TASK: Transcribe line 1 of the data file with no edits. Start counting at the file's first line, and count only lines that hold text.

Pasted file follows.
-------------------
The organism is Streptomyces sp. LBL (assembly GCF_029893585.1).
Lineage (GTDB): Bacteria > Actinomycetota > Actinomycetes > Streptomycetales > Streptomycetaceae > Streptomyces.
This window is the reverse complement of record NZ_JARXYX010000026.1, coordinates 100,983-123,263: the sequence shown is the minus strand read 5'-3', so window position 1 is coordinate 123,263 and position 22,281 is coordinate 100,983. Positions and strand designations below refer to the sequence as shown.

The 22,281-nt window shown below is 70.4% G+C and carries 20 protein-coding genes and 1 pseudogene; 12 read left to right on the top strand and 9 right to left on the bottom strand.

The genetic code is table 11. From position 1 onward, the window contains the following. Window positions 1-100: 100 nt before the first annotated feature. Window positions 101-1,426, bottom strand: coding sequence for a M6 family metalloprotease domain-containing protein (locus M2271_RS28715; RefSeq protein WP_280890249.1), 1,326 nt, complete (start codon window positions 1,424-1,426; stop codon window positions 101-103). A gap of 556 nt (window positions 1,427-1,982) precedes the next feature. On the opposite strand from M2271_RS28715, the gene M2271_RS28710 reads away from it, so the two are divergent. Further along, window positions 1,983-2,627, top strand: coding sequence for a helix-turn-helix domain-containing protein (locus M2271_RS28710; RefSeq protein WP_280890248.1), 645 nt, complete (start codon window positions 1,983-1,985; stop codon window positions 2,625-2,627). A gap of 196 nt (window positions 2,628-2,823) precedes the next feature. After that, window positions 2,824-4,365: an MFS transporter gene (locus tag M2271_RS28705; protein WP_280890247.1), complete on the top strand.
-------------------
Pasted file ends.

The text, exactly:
The organism is Streptomyces sp. LBL (assembly GCF_029893585.1).